Lewis Hamilton, Nico Rosberg, Mercedes, Spa-Francorchamps, 2014

F1 wins as Mercedes lets Hamilton and Rosberg fight

2014 F1 season review

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[interactivecharts]Lewis Hamilton, Nico Rosberg, Mercedes, Spa-Francorchamps, 2014

Mercedes team stats 2014

Best race result (number)1 (16)
Best grid position (number) 1 (18)
Non-classifications (mechanical/other) 5 (5/0)
Laps completed (% of total) 2,110 (90.64%)
Laps led (% of total) 978 (84.02%)
Championship position (2013)1 (2)
Championship points (2013)701 (360)
Pit stop performance ranking6

Formula One enjoyed an exciting fight for the drivers’ championship in 2014 both thanks to and in spite of Mercedes’ efforts.

The daunting performance advantage the W05s hinted at in testing, which was confirmed at the first race weekend of the year, suggested we were in for a one-sided championship. But Mercedes’ willingness to let their drivers fight each other meant the drivers’ championship wasn’t decided until the last race.

It took until the third race of the season to see Lewis Hamilton and Nico Rosberg go toe-to-toe, but it was worth the wait. Hamilton, playing catch-up to Rosberg in the points standings following his retirement in Australia, beat his team mate to turn one and withstood a barrage of attacks to claim the win.

To their credit, Mercedes continued to let their drivers fight even as the rivalry between them threatened to get out of hand. Hamilton was suspicious of Rosbreg’s conveniently-timed dive into an escape road during qualifying in Monaco which prevented Hamilton from beating his pole position time. Although the stewards ruled they “could find no evidence of any offence” the incident was more than ambiguous enough to invite multiple interpretations.

Rosberg also bore a grudge, believing Hamilton should have left him more space on one occasion during their battle in Bahrain, although his team mate’s driving had been entirely within the rules. Nonetheless Rosberg’s ire was raised again in Hungary when Hamilton disregarded an instruction to let his team mate past while both were on different strategies.

However a line was crossed in Belgium, where the two drivers not only made contact but allowed Daniel Ricciardo in to take his and Red Bull’s third victory of the season. The collision was initiated by Rosberg, who was in the process of turning in behind Hamilton at the end of a failed overtaking move, and either didn’t realise or didn’t care he was too close to his rival’s tyre to avoid puncturing it.

Nico Rosberg, Mercedes, Singapore, 2014The team closed ranks. Toto Wolff made it abundantly clear to both drivers things had gone too far. From then on whenever the drivers crossed swords again a deal more circumspection was involved. In Japan and the USA Hamilton pulled off clean passes on Rosberg to take the lead.

Mercedes did not need their drivers costing them points because they were already doing a good enough job throwing them away. For all the W05’s qualities, reliability was not its strongest card.

However it proved a match for anything its rivals could throw at it on any track. Had it not been for Hamilton’s scruffy qualifying session in Austria, Mercedes would have had a clean sweep of pole positions. And while their rivals were able to get close on some of the slower tracks, such as Singapore, elsewhere Mercedes were simply untouchable.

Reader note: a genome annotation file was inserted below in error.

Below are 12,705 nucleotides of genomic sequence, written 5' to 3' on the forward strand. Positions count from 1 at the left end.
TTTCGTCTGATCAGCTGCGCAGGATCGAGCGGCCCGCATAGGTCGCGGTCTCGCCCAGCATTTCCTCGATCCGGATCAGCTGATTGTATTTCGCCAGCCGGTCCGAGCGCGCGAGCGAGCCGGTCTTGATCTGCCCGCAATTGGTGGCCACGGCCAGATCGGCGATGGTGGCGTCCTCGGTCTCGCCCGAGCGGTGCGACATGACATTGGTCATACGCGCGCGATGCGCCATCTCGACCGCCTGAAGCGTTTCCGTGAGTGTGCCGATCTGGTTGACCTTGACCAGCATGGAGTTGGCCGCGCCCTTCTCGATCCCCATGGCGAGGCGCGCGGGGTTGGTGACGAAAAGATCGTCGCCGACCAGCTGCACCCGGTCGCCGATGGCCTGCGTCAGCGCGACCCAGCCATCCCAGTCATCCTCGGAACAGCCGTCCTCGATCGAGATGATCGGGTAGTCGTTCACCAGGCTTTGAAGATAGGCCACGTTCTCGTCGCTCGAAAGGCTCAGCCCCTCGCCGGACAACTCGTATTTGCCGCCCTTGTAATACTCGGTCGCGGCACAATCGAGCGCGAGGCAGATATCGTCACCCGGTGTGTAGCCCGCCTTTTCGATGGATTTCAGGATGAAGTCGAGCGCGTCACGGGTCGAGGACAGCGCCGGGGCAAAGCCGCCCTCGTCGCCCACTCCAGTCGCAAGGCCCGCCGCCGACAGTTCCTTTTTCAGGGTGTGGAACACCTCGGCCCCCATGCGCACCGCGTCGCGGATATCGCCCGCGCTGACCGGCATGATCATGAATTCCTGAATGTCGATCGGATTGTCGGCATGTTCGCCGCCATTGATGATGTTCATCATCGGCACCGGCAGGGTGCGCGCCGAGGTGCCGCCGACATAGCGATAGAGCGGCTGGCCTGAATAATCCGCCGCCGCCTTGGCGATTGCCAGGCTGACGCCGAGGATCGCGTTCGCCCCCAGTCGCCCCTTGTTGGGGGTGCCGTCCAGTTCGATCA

Just how far ahead Mercedes were of their rivals this year was not always obvious. But taking the season as a whole their raw performance advantage was far in excess of what Red Bull achieved in their four championship-winning seasons – almost twice as great as Red Bull’s was in their 2011 peak.

The eventual pay-off was a comfortable win in the constructors’ championship – the first for Mercedes, as the title did not exist during their original spell in Formula One six decades ago. And Hamilton delivered the championship he had aimed for – and many had not expected – after Ross Brawn hired him to join the team two years ago.

Brawn’s departure at the end of last season meant he was not around to see the team which once bore his name clinch the championship again. But his contribution was acknowledged by the team in their moment of triumph. He may well have laid the foundations for several years of success for Formula One’s new power.

2014 Mercedes race results


AustraliaMalaysiaBahrainChinaSpainMonacoCanadaAustriaBritainGermanyHungaryBelgiumItalySingaporeJapanRussiaUSABrazilAbu Dhabi
Lewis Hamilton1111221331111121
Nico Rosberg122221211422222114

2014 F1 season review

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Keith Collantine
Lifelong motor sport fan Keith set up RaceFans in 2005 - when it was originally called F1 Fanatic. Having previously worked as a motoring...

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19 comments on “F1 wins as Mercedes lets Hamilton and Rosberg fight”

  1. Fittingly, Keith left perhaps the best article title near the very end of the year.

    That Mercedes decision was probably the bravest decision of the season. No wonder it was also the best.

    1. Agree it was a good decision and actually was the only exciting thing this year. Everything else was the challenge of the struggle…

      Worst F1 year in over a decade…hence the rumors of V10’s coming back, etc, etc. Everyone looking for news – even F1 themselves. Says it all.

  2. Note that that should be “third race of the season” in paragraph 3. @keithcollantine

  3. LOL at the graph… bonkers…

      1. Ah I see, looks like the graph is wrong but DNF’s are not shown, just a straight line, a bit confusing at first!

    1. Maybe it would be better if the line stops when a driver DNFs. Don’t know if that’s possible though.

  4. You mention the 4th race as the one where Lewis and Nico went toe-to-toe. Shouldn’t that be Round 3 in Bahrain?